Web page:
Best Practices in Curricula Revisions: Using the Evidence-Based Eating Smart • Being Active as an ExemplarThis article describes the processes employed to revise the widely used curriculum, Eating Smart • Being Active. Because of its popularity among nutrition education programs serving the low-income population, the curriculum developers felt it was important to share the revision process after the release of the 2015–2020 Dietary Guidelines for Americans. Extensive feedback during formative evaluation, updated content from the Dietary Guidelines for Americans, and a modern look resulted in a fully revised curriculum released in 2017.
Identification of a Framework for Best Practices in Nutrition Education for Low-Income AudiencesTo promote effective low-income nutrition education programs, an expert panel of nutrition education and public health researchers built consensus around 28 best practices grouped into 5 domains (Program Design, Program Delivery, Educator Characteristics, Educator Training, and Evaluation) targeting direct delivery of nutrition education. These best practices can be used to assess program strengths, promote fidelity in delivery and evaluation, and design research to strengthen programs’ evidence base.
Implementing Culinary Medicine Training: Collaboratively Learning the Way ForwardThere is a documented substantial gap between the level of nutrition education for medical trainees and the need to provide nutrition counseling. Culinary medicine offers a solution, but there are multiple barriers and no guides to implementation. This article identifies core components and strategies to overcome barriers on the basis of experiences of multiple institutions. The outline forms a foundation to be built upon by future collaborators to empower more widespread implementation of culinary medicine education and improve medical nutrition education and ultimately, patient outcomes.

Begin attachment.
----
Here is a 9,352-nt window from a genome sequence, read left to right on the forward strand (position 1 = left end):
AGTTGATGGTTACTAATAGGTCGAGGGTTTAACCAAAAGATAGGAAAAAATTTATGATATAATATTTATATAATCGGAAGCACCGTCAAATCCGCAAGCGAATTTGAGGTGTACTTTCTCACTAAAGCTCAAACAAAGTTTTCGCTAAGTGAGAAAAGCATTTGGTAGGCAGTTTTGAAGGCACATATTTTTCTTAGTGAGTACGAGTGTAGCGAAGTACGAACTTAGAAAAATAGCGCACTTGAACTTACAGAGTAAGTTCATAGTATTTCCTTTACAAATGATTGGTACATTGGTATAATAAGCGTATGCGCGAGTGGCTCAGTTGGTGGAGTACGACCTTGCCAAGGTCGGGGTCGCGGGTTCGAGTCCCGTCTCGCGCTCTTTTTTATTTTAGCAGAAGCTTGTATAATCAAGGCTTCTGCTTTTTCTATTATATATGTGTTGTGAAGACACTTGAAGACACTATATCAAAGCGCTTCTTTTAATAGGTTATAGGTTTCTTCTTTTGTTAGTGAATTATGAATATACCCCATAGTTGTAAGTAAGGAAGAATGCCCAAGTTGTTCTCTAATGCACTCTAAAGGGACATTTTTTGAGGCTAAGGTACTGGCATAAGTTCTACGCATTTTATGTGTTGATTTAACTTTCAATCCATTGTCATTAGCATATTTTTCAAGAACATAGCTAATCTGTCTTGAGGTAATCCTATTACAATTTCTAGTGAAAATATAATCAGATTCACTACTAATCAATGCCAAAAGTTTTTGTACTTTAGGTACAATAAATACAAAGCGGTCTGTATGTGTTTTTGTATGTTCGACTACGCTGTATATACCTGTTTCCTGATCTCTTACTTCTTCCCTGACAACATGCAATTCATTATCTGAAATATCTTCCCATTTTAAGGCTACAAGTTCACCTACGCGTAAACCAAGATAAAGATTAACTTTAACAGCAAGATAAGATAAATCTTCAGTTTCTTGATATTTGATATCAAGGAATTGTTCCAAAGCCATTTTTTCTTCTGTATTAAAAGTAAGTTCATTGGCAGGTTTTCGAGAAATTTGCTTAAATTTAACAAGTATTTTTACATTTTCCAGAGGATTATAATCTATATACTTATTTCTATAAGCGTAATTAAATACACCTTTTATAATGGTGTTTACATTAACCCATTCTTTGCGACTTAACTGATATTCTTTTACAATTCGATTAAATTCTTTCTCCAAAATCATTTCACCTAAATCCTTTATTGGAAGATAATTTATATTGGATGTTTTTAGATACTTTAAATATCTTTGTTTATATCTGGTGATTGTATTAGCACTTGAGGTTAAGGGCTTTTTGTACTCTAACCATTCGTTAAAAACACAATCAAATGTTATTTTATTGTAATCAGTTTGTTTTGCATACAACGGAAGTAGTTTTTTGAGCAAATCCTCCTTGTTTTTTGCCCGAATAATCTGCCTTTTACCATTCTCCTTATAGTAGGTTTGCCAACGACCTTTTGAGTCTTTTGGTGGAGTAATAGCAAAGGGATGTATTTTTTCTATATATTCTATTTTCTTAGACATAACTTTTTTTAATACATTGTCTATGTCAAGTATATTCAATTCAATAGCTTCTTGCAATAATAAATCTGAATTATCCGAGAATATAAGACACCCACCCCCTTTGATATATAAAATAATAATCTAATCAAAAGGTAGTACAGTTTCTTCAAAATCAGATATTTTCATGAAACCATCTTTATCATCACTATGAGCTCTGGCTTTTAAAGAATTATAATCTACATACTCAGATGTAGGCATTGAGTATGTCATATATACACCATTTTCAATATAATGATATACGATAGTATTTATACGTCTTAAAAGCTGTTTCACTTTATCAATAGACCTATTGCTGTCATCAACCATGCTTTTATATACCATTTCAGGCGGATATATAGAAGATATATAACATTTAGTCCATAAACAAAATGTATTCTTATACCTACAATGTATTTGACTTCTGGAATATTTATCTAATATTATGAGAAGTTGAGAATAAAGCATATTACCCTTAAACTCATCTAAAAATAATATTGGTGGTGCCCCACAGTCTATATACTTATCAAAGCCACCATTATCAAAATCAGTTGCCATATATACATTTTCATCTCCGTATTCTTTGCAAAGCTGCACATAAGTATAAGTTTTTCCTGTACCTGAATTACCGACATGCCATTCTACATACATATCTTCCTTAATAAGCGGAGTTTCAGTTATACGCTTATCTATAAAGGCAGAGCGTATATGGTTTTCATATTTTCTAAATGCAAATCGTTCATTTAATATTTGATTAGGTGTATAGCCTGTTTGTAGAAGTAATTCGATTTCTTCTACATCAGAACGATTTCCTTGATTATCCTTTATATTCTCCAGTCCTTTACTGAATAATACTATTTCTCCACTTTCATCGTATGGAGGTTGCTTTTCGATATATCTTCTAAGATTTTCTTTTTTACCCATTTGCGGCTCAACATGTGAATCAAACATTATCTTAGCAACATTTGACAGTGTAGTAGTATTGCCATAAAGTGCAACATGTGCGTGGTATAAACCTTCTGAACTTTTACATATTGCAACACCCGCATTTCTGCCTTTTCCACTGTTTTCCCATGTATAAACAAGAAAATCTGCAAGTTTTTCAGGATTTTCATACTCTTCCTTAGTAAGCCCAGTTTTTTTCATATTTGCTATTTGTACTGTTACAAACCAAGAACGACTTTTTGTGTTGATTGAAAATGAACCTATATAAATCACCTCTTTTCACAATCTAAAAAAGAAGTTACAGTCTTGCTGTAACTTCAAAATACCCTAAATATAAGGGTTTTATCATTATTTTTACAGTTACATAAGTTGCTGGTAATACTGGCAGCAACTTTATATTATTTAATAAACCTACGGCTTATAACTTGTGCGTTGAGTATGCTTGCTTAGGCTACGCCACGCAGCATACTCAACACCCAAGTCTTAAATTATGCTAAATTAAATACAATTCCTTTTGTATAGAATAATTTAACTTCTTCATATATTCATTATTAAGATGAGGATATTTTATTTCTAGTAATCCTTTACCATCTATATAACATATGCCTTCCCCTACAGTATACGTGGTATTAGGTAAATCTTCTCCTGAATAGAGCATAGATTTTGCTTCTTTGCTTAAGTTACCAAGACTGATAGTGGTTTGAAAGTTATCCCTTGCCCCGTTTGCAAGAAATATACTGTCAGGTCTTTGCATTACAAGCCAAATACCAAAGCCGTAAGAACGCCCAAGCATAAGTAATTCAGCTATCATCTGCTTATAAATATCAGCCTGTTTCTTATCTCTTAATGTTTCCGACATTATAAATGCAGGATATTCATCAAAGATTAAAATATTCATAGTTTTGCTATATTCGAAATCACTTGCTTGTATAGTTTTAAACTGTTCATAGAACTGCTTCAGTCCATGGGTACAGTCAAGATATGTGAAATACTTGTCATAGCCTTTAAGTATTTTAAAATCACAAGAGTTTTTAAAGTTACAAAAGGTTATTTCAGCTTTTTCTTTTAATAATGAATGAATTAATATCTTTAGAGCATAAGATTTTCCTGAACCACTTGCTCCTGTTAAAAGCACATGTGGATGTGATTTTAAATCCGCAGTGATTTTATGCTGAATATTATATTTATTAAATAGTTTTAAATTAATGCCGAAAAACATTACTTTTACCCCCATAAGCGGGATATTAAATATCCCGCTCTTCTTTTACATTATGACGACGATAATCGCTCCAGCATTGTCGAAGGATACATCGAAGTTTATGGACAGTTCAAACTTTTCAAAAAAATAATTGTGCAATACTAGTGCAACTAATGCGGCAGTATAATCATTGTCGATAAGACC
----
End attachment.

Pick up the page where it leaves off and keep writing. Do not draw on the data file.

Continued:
Implementation Science and Nutrition Education and Behavior: Opportunities for IntegrationImplementation science (IS) is the study of approaches designed to increase adoption and sustainability of research evidence into routine practice. This article provides an overview of IS and ideas for its integration with nutrition education and behavior practice and research. Implementation science application in nutrition education and behavior practice can inform real-word implementation efforts. Research opportunities include advancing common approaches to implementation measurement. In addition, the article provides suggestions for future studies (eg, comparative effectiveness trials comparing implementation strategies) to advance the knowledge base of both fields.
What Does Evidence-Based Mean for Nutrition Educators? Best Practices for Choosing Nutrition Education Interventions Based on the Strength of the EvidenceFunding agencies and professional organizations are increasingly requiring community-based nutrition education programs to be evidence-based. However, few nutrition education interventions have demonstrated efficacy, particularly for interventions that address the outer layers of the socioecological model (ie, organizational, community, and public policy). This article reviews the types of evidence available to assess the likelihood that a given intervention will deliver the desired outcomes and how these types of evidence might be applied to nutrition education, and then suggests an approach for nutrition educators to evaluate the evidence and adapt interventions if necessary.
Nutrition Content in a National Nutrition Education Program for Low-Income Adults: Content Analysis and Comparison With the 2010 Dietary Guidelines for AmericansThe purpose of this study was to identify nutrition-related content employed nationally by the Expanded Food and Nutrition Education Program (EFNEP) with adult participants. A content analysis was used to assess the type, frequency, and depth of nutrition content in adult curricula most used by EFNEP nationally compared with the 2010 Dietary Guidelines for Americans (2010 DGA). All EFNEP curricula reviewed employed the vast majority of the 2010 DGA nutrition recommendations, with differences in the frequency and depth of nutrition content.